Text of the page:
The heat from the dropping sun, not far now above the moorline, struck full into the ferns and long grass of the bank where I was sitting, and the midges rioted on me in this last warmth. The wind was barred out, so that one had the full sweetness of the clover, fast becoming hay, over which the swallows were wheeling and swooping after flies. And far up, as it were the crown of Nature’s beautiful devouring circle, a buzzard hawk, almost stationary on the air, floated, intent on something pleasant below him. A number of little hens crept through the gate one by one, and came round me. It seemed to them that I was there to feed them; and they held their neat red or yellow heads to one side and the other, inquiring with their beady eyes, surprised at my stillness. They were pretty with their speckled feathers, and as it seemed to me, plump and young, so that I wondered how many of them would in time feed me. Finding, however, that I gave them nothing to eat, they went away, and there arose, in place of their clucking, the thin singing of air passing through some long tube. I knew it for the whining of my dog, who had nosed me out, but could not get through the padlocked gate. And as I lifted him over, I was glad the postman could not see me — for I felt that to lift a dog over a gate would be against the principles of one for whom the connection of sheep with good behaviour had been too strange a thought. And it suddenly rushed into my mind that the time would no doubt come when the conduct of apples, being plucked from the mother tree, would inspire us, and we should say: “They’re really very good!” And I wondered, were those future watchers of apple-gathering farther from me than I, watching sheep-shearing, from the postman? I thought, too, of the pretty dreams being dreamt about the land, and of the people who dreamed them. And I looked at that land, covered with the sweet pinkish-green of the clover, and considered how much of it, through the medium of sheep, would find its way into me, to enable me to come out here and be eaten by midges, and speculate about things, and conceive the sentiment of how good the sheep were. And it all seemed queer. I thought, too, of a world entirely composed of people who could see the sheen rippling on that clover, and feel a sort of sweet elation at the scent of it, and I wondered how much clover would be sown then? Many things I thought of, sitting there, till the sun sank below the moor line, the wind died off the clover, and the midges slept. Here and there in the iris-coloured sky a star crept out; the soft-hooting owls awoke. But still I lingered, watching how, one after another, shapes and colours died into twilight; and I wondered what the postman thought of twilight, that inconvenient state, when things were neither dark nor light; and I wondered what the sheep were thinking this first night without their coats. Then, slinking along the hedge, noiseless, unheard by my sleeping spaniel, I saw a tawny dog stealing by. He passed without seeing us, licking his lean chops.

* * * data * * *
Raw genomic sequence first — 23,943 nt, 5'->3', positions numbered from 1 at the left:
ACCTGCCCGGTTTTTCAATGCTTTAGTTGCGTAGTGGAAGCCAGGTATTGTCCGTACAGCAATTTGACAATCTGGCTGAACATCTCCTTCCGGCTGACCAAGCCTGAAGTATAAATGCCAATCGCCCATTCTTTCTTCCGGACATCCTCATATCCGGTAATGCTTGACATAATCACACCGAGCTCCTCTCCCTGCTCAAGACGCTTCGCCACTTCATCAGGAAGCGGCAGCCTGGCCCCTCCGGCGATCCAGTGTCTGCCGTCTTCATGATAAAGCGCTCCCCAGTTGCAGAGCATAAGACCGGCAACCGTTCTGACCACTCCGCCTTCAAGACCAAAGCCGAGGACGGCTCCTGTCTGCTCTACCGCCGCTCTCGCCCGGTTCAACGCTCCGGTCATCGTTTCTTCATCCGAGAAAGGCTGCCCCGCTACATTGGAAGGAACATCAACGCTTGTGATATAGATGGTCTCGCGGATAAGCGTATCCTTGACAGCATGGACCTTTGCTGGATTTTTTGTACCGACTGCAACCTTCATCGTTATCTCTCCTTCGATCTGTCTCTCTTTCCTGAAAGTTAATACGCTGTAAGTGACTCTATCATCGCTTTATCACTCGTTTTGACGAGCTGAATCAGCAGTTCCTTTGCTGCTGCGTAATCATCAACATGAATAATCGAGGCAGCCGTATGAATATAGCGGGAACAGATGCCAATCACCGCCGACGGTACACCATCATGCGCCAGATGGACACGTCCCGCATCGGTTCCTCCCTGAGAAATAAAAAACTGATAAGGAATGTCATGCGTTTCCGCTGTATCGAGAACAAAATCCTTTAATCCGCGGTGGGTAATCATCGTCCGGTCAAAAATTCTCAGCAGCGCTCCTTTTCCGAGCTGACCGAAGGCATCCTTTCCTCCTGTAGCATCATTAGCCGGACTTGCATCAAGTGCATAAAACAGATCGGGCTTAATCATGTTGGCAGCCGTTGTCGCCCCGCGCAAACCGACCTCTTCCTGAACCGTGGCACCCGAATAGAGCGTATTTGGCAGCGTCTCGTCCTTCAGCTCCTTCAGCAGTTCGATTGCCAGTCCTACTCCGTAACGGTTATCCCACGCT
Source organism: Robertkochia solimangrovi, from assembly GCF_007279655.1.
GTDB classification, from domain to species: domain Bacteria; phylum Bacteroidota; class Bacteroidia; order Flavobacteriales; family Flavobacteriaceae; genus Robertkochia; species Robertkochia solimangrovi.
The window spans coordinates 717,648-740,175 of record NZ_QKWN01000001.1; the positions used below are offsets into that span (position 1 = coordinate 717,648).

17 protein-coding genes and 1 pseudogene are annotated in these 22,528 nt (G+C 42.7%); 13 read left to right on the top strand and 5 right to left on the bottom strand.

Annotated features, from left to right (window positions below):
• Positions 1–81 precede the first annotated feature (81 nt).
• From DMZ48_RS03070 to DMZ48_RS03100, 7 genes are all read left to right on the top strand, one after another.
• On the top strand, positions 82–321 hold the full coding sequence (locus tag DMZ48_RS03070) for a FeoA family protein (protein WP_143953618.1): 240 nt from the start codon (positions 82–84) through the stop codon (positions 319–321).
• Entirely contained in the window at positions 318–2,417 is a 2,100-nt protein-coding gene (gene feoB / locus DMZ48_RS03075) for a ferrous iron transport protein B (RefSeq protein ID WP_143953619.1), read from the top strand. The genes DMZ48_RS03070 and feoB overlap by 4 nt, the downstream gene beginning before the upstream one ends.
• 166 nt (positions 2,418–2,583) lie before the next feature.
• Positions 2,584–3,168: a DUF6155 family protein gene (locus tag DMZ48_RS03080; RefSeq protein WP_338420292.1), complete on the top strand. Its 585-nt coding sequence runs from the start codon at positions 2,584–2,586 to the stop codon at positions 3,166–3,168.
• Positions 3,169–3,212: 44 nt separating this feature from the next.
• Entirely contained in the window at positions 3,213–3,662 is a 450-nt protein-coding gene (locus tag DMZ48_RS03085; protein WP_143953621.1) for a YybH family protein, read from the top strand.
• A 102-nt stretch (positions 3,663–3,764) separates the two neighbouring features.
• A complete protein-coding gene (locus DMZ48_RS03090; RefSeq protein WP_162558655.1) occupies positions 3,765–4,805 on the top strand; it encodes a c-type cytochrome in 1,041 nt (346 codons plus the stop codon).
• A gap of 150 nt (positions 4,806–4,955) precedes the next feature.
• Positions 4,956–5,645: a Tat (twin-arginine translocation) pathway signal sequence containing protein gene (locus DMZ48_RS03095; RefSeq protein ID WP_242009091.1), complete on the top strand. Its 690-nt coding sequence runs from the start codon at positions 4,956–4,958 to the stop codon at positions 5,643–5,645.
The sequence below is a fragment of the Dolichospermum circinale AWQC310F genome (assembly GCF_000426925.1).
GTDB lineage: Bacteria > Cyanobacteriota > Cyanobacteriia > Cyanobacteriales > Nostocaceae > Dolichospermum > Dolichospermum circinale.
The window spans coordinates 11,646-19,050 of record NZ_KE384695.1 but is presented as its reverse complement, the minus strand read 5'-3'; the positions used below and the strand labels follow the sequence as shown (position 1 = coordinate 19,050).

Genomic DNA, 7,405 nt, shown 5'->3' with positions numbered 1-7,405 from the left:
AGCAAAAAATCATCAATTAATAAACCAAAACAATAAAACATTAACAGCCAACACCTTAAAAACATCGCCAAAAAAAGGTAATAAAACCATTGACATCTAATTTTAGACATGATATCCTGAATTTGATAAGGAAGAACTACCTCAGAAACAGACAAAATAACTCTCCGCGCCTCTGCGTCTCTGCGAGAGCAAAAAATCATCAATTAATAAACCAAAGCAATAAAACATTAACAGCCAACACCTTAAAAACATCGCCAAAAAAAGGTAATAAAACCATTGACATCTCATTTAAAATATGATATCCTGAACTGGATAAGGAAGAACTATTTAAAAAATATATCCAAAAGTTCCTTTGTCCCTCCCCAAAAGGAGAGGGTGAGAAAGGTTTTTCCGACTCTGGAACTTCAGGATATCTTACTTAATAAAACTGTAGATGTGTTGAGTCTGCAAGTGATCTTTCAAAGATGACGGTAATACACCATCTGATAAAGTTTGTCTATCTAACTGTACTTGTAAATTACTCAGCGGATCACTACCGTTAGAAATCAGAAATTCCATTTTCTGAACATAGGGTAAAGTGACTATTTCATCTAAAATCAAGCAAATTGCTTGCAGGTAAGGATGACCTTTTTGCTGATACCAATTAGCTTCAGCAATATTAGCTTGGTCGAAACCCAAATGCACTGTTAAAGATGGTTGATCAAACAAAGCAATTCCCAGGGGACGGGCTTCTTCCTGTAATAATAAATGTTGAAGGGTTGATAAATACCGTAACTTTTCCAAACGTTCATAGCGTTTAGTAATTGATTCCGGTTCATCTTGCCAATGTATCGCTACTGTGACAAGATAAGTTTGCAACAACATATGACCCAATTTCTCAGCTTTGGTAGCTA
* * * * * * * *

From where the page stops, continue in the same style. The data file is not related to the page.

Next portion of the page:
“Yes, friend,” I thought, “you have been after something very unholy; you have been digging up buried lamb, or some desirable person of that kind!”

Sneaking past, in this sweet night, which stirred in one such sentiment, that ghoulish cur was like the omnivorousness of Nature. And it came to me, how wonderful and queer was a world which embraced within it, not only this red gloating dog, fresh from his feast on the decaying flesh of lamb, but all those hundreds of beings in whom the sight of a fly with one leg shortened produced a quiver of compassion. For in this savage, slinking shadow, I knew that I had beheld a manifestation of divinity no less than in the smile of the sky, each minute growing more starry. With what Harmony — I thought — can these two be enwrapped in this round world so fast that it cannot be moved! What secret, marvellous, all-pervading Principle can harmonise these things! And the old words ‘good’ and ‘evil’ seemed to me more than ever quaint.

It was almost dark, and the dew falling fast; I roused my spaniel to go in.

Over the high-walled yard, the barns, the moon-white porch, dusk had brushed its velvet. Through an open window came a roaring sound. Mr. Molton was singing “The Happy Warrior,” to celebrate the finish of the shearing. The big doors into the garden, passed through, cut off the full sweetness of that song; for there the owls were already masters of night with their music.

On the dew-whitened grass of the lawn, we came on a little dark beast. My spaniel, liking its savour, stood with his nose at point; but, being called off, I could feel him obedient, still quivering, under my hand.

In the field, a wan huddle in the blackness, the dismantled sheep lay under a holly hedge. The wind had died; it was mist-warm.

1910

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Last updated Saturday, March 1, 2014 at 20:37